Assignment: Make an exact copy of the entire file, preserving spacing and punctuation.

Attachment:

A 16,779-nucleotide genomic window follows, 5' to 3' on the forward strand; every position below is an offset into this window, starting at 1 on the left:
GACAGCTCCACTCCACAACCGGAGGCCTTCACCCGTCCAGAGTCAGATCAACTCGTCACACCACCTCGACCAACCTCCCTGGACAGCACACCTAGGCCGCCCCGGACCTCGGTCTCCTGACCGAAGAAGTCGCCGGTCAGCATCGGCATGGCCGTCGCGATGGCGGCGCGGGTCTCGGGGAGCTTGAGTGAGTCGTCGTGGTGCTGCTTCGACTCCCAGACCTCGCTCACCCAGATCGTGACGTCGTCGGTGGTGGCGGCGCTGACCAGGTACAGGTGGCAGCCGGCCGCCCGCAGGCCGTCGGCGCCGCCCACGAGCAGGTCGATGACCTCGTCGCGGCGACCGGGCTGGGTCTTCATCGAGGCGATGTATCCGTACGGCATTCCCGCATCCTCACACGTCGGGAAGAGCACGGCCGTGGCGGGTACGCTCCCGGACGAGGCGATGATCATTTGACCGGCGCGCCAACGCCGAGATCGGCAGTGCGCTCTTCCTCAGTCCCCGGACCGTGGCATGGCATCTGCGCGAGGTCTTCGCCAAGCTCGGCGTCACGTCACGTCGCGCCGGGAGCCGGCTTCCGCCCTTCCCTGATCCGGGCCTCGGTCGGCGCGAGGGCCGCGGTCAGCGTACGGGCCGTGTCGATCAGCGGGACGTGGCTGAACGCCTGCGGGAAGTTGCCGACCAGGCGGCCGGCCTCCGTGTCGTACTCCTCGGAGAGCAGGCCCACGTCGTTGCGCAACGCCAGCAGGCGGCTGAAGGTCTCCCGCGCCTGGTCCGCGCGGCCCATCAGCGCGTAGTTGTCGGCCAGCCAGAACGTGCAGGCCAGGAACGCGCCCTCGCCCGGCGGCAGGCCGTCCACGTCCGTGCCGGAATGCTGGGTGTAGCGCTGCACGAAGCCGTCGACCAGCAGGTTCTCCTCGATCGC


A 16,779-nucleotide genomic window follows, 5' to 3' on the forward strand; every position below is an offset into this window, starting at 1 on the left:
GACAGCTCCACTCCACAACCGGAGGCCTTCACCCGTCCAGAGTCAGATCAACTCGTCACACCACCTCGACCAACCTCCCTGGACAGCACACCTAGGCCGCCCCGGACCTCGGTCTCCTGACCGAAGAAGTCGCCGGTCAGCATCGGCATGGCCGTCGCGATGGCGGCGCGGGTCTCGGGGAGCTTGAGTGAGTCGTCGTGGTGCTGCTTCGACTCCCAGACCTCGCTCACCCAGATCGTGACGTCGTCGGTGGTGGCGGCGCTGACCAGGTACAGGTGGCAGCCGGCCGCCCGCAGGCCGTCGGCGCCGCCCACGAGCAGGTCGATGACCTCGTCGCGGCGACCGGGCTGGGTCTTCATCGAGGCGATGTATCCGTACGGCATTCCCGCATCCTCACACGTCGGGAAGAGCACGGCCGTGGCGGGTACGCTCCCGGACGAGGCGATGATCATTTGACCGGCGCGCCAACGCCGAGATCGGCAGTGCGCTCTTCCTCAGTCCCCGGACCGTGGCATGGCATCTGCGCGAGGTCTTCGCCAAGCTCGGCGTCACGTCACGTCGCGCCGGGAGCCGGCTTCCGCCCTTCCCTGATCCGGGCCTCGGTCGGCGCGAGGGCCGCGGTCAGCGTACGGGCCGTGTCGATCAGCGGGACGTGGCTGAACGCCTGCGGGAAGTTGCCGACCAGGCGGCCGGCCTCCGTGTCGTACTCCTCGGAGAGCAGGCCCACGTCGTTGCGCAACGCCAGCAGGCGGCTGAAGGTCTCCCGCGCCTGGTCCGCGCGGCCCATCAGCGCGTAGTTGTCGGCCAGCCAGAACGTGCAGGCCAGGAACGCGCCCTCGCCCGGCGGCAGGCCGTCCACGTCCGTGCCGGAATGCTGGGTGTAGCGCTGCACGAAGCCGTCGACCAGCAGGTTCTCCTCGATCGC